Jun 02 2008
If you don’t have an emergency fund but would like one, remember that only you can make it happen. Unless you set money aside in a specially designated emergency account (never in your main checking account!), you’ll never have one saved. Simple as that. It takes effort and focus.
Establish a dollar amount you want to save. If it’s six months of expenses you want, you should know how much it costs for you to live per month. Add up your fixed bills, throw in how much you spend on gas, groceries, personal care, and whatever else each month, and that should give you a ballpark figure of how much you’ll need each month. Hopefully, that amount is less than your monthly income. You can inflate your savings goal by 10 percent or so to give you an extra cushion, in case you aren’t sure about your expenses.
Define what an emergency constitutes. Maybe it’s where you’d like to keep your $500 car insurance deductible, if you need to file a claim. Maybe you work from home, and earning an income means you must have a working computer, and you’d like to have money to replace it on a moment’s notice, if you needed to. Maybe you live 1,000 miles from family, and would like to be able to take the next plane out of town if someone becomes ill. Or maybe, you want to prepare for the worst and be able to pay all of your expenses for a few months in the event of a job loss.
Think about what would have to happen in your life to make you tap your emergency fund. Then, stick to it.
Talk about it! Sharing a goal with someone else makes that goal much more real. If you’re married, you’ll want to have your spouse on board with you. You don’t have to tell the world, but telling someone that you want to save three months of expenses, or $10k or $15k or whatever will help you reach that.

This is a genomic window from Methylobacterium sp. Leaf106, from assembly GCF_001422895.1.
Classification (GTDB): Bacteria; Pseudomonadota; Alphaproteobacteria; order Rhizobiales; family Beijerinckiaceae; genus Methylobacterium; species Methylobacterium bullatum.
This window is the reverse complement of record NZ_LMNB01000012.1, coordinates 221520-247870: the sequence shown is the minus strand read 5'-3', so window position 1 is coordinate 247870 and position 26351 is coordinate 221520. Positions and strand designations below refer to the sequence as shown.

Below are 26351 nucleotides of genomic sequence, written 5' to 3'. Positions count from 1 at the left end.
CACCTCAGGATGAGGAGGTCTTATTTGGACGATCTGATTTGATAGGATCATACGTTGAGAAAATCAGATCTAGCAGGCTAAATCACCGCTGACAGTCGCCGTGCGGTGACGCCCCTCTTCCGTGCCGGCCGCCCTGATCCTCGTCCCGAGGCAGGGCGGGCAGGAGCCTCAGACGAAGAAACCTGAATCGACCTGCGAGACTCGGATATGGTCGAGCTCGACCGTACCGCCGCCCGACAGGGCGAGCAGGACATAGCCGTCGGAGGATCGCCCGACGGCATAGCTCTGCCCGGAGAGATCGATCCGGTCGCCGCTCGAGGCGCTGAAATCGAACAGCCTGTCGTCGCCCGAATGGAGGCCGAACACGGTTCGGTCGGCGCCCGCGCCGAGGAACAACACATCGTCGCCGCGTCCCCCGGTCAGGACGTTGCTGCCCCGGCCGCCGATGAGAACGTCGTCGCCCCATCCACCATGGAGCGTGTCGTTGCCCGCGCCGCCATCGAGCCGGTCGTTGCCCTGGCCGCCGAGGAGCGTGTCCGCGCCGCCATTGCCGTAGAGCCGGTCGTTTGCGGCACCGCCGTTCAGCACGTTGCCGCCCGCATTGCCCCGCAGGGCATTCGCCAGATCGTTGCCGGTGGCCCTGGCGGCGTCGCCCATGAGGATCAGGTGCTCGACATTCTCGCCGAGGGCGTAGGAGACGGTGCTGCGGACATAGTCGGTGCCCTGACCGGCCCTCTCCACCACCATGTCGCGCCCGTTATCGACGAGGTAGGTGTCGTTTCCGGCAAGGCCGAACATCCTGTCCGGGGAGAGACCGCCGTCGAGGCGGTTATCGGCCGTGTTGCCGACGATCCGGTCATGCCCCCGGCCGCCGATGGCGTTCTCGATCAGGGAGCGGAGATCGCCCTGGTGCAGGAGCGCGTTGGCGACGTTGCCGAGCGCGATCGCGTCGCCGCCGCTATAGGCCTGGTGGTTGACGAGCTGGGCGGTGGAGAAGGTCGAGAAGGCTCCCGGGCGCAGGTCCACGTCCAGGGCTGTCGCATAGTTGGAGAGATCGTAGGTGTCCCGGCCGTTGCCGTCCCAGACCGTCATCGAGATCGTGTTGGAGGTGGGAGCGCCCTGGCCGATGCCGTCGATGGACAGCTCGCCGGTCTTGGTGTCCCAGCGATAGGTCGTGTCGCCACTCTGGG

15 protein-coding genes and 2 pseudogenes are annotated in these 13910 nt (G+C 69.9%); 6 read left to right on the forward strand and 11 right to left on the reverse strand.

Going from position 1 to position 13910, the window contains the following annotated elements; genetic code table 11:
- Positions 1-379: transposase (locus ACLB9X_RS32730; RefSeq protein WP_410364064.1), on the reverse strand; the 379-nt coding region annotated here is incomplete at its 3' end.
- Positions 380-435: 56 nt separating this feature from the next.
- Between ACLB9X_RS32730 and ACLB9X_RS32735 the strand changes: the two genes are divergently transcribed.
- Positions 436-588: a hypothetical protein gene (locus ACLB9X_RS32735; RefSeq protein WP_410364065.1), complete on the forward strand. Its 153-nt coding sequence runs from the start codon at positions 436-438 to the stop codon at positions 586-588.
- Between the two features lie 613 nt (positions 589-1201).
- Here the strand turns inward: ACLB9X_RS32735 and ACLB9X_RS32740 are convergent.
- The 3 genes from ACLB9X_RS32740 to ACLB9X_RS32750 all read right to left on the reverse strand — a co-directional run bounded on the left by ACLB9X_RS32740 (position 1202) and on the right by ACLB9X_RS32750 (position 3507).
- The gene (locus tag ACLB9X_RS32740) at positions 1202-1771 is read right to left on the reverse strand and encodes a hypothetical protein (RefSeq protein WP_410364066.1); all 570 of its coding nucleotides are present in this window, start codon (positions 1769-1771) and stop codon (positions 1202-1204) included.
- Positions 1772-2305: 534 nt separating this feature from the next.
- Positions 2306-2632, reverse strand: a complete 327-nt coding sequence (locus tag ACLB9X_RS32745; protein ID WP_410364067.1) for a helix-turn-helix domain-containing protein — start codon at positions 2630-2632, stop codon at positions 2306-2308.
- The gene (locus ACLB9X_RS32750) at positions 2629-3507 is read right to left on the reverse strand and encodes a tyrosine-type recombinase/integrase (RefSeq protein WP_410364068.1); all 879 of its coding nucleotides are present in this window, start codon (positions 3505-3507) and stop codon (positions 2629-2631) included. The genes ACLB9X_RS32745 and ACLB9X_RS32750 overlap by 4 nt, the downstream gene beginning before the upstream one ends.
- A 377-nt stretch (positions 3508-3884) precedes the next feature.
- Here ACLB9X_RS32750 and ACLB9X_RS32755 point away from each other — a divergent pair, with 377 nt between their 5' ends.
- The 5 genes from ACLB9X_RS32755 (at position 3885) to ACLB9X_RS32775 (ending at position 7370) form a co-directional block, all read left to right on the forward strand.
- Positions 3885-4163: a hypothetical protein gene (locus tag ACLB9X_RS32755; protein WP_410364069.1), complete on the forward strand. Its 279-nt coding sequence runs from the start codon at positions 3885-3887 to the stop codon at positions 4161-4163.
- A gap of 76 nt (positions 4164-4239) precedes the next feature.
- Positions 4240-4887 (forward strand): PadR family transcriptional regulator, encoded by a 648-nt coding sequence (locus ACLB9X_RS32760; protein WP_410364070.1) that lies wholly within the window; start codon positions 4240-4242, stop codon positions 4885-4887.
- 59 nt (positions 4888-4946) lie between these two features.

Pay yourself when you get each paycheck. If you feel like you can spare $50, great! Set it aside in a savings account, away from where you can easily spend it, but accessible if you need it. At the end of the pay period and right before you get another check, put the rest of the money into your savings account. Be careful not to sock away too much too fast, until you know for sure you can part with that money without being painfully pinched.
After a few pay cycles, try to increase your savings contribution. If $50 per paycheck felt really easy, see if you can make it $100 or $150 or more.
Dedicate extra money to your emergency fund. Maybe you don’t want to put 100 percent of your extra money aside. That’s fine. But how about 75 percent? Or 50 percent? You’ll reach your goal a lot faster if you throw those little windfalls into your account, rather than spending it.
Be sure your emergency fund is easily accessible and earns a decent amount of interest. Mine is in ING Direct, and I can transfer it to my ING checking account if I needed to and use my debit card. Or, I can send it back to my brick & mortar bank or send electronic checks from it. Right now, I’m earning 3 percent interest. If that rate holds the same once I’m at the $10k mark, I’ll be earning $25/month in interest!
Periodically, revisit your savings progress. Every so often, it can be helpful to look at how much you’ve saved in a particular period of time. You’ll hopefully see positive progress–and that’s worth celebrating! Seeing your goals being met can help you keep on track. If you aren’t progressing as much as you had hoped, maybe you can find areas where you can improve.
Set a goal date. Be realistic, but push yourself! You want to set yourself up for success, and if you’re too ambitious with your goal date, you could be really disappointed if you miss the mark. On the other hand, don’t say “June 2011” when realistically, it should take you 12 months.
Be patient. Don’t be discouraged if it’s taking you longer than you thought to save. Life happens. And, people have different incomes and expenses, so it isn’t good to compare yourself with others. The important thing is to make positive progress.
Do you have an emergency fund? How long did it take you to grow? What advice would you like to share?
If you don’t have and emergency fund, why?